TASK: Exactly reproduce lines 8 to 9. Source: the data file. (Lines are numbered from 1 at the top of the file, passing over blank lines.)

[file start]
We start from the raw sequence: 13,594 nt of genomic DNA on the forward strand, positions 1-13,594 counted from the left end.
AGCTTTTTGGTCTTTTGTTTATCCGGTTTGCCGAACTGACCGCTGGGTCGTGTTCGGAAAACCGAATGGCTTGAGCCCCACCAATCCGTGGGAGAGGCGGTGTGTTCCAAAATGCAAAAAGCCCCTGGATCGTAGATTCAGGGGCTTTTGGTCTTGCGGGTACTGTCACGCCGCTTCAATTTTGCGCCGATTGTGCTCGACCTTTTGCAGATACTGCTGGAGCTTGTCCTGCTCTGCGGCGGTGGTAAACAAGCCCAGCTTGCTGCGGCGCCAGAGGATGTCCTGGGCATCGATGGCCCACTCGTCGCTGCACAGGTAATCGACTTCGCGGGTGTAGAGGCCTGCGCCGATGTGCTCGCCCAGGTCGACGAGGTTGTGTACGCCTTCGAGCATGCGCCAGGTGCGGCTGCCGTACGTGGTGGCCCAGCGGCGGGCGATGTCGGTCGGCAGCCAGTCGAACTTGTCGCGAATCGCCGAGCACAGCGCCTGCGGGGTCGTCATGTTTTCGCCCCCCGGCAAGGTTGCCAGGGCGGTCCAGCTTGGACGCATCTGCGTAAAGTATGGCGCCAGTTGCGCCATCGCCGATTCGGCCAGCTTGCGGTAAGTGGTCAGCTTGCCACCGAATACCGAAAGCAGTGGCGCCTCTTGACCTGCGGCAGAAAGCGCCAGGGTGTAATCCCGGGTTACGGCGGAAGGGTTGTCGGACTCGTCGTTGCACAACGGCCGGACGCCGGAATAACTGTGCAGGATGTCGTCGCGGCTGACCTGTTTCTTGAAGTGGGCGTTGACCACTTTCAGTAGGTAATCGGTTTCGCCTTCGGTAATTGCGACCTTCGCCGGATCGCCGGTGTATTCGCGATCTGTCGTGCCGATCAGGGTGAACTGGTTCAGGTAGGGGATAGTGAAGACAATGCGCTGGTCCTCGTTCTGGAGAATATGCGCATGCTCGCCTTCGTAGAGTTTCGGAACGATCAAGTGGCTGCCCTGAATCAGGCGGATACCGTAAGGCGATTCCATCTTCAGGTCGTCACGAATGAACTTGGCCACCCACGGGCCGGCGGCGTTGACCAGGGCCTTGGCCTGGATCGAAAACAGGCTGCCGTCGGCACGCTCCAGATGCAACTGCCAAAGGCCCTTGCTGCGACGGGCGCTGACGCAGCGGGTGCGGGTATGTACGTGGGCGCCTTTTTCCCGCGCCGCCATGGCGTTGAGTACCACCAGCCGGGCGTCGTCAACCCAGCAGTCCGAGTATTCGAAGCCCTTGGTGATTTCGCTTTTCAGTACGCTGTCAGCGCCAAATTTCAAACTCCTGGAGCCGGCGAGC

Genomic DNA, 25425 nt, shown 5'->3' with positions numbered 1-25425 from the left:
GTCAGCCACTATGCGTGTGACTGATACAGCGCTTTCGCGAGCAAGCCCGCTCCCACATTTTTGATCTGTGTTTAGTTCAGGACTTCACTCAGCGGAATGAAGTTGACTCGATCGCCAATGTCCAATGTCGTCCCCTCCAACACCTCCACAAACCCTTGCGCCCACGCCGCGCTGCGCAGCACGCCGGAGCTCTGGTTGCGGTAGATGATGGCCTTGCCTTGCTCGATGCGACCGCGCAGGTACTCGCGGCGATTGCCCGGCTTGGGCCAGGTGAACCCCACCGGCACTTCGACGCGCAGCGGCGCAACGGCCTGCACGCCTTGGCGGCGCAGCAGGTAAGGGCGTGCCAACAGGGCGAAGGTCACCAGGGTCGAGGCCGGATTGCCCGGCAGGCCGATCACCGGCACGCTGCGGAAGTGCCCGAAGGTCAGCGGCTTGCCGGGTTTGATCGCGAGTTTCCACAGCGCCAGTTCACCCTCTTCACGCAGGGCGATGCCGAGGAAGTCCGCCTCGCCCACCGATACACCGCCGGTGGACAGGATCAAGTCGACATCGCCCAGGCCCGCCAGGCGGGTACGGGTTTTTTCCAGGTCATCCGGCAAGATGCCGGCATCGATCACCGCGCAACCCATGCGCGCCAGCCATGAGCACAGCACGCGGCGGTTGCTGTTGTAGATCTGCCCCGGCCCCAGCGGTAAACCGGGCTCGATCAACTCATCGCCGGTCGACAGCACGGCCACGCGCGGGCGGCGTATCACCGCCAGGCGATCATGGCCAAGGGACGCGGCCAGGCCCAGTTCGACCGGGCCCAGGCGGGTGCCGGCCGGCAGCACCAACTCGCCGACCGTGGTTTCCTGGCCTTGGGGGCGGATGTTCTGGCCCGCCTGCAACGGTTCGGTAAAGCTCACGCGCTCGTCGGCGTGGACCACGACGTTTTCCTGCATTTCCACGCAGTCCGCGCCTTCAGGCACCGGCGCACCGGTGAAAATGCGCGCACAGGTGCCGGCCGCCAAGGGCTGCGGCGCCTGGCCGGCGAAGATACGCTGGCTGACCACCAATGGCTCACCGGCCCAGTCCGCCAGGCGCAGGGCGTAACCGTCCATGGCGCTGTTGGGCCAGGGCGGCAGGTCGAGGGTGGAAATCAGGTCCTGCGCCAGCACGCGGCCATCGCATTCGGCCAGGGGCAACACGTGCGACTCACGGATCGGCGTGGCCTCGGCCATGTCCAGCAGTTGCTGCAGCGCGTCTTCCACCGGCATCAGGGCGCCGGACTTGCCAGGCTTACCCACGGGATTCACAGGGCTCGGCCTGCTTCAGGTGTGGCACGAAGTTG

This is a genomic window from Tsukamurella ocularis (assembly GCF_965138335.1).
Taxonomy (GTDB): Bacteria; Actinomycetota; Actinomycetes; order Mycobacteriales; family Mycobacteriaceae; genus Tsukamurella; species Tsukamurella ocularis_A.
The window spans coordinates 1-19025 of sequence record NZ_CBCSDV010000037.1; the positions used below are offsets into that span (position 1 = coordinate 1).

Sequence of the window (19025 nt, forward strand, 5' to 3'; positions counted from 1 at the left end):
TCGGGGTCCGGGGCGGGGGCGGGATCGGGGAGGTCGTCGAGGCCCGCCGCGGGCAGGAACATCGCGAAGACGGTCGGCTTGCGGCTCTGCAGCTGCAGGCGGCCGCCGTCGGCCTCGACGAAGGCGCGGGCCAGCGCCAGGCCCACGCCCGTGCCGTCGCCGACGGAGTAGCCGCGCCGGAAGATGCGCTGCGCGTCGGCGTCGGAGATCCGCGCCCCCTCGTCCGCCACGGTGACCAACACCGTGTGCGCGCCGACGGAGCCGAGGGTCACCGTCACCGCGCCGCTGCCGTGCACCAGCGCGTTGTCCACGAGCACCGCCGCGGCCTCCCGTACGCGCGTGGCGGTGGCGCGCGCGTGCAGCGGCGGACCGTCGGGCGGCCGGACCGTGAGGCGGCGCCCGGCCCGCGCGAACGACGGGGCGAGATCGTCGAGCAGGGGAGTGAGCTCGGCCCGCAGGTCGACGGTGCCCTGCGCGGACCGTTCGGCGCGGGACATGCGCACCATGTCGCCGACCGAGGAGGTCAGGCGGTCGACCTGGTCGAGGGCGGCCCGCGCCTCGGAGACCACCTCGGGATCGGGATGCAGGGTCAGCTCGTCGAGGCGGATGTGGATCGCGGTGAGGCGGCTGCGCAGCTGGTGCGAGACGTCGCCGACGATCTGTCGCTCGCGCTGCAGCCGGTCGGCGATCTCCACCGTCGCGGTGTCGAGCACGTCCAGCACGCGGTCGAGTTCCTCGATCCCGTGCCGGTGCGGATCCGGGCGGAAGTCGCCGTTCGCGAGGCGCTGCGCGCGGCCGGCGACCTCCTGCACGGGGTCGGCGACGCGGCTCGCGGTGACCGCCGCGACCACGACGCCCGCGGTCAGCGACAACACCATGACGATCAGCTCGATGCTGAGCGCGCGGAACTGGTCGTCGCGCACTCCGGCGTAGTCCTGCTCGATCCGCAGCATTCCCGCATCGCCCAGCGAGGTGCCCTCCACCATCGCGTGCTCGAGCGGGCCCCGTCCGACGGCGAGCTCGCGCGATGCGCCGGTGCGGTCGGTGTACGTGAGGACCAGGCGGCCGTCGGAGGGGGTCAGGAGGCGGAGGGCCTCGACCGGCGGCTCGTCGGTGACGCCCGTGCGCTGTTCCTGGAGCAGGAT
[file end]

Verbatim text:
Sequence of the window (19025 nt, forward strand, 5' to 3'; positions counted from 1 at the left end):
TCGGGGTCCGGGGCGGGGGCGGGATCGGGGAGGTCGTCGAGGCCCGCCGCGGGCAGGAACATCGCGAAGACGGTCGGCTTGCGGCTCTGCAGCTGCAGGCGGCCGCCGTCGGCCTCGACGAAGGCGCGGGCCAGCGCCAGGCCCACGCCCGTGCCGTCGCCGACGGAGTAGCCGCGCCGGAAGATGCGCTGCGCGTCGGCGTCGGAGATCCGCGCCCCCTCGTCCGCCACGGTGACCAACACCGTGTGCGCGCCGACGGAGCCGAGGGTCACCGTCACCGCGCCGCTGCCGTGCACCAGCGCGTTGTCCACGAGCACCGCCGCGGCCTCCCGTACGCGCGTGGCGGTGGCGCGCGCGTGCAGCGGCGGACCGTCGGGCGGCCGGACCGTGAGGCGGCGCCCGGCCCGCGCGAACGACGGGGCGAGATCGTCGAGCAGGGGAGTGAGCTCGGCCCGCAGGTCGACGGTGCCCTGCGCGGACCGTTCGGCGCGGGACATGCGCACCATGTCGCCGACCGAGGAGGTCAGGCGGTCGACCTGGTCGAGGGCGGCCCGCGCCTCGGAGACCACCTCGGGATCGGGATGCAGGGTCAGCTCGTCGAGGCGGATGTGGATCGCGGTGAGGCGGCTGCGCAGCTGGTGCGAGACGTCGCCGACGATCTGTCGCTCGCGCTGCAGCCGGTCGGCGATCTCCACCGTCGCGGTGTCGAGCACGTCCAGCACGCGGTCGAGTTCCTCGATCCCGTGCCGGTGCGGATCCGGGCGGAAGTCGCCGTTCGCGAGGCGCTGCGCGCGGCCGGCGACCTCCTGCACGGGGTCGGCGACGCGGCTCGCGGTGACCGCCGCGACCACGACGCCCGCGGTCAGCGACAACACCATGACGATCAGCTCGATGCTGAGCGCGCGGAACTGGTCGTCGCGCACTCCGGCGTAGTCCTGCTCGATCCGCAGCATTCCCGCATCGCCCAGCGAGGTGCCCTCCACCATCGCGTGCTCGAGCGGGCCCCGTCCGACGGCGAGCTCGCGCGATGCGCCGGTGCGGTCGGTGTACGTGAGGACCAGGCGGCCGTCGGAGGGGGTCAGGAGGCGGAGGGCCTCGACCGGCGGCTCGTCGGTGACGCCCGTGCGCTGTTCCTGGAGCAGGAT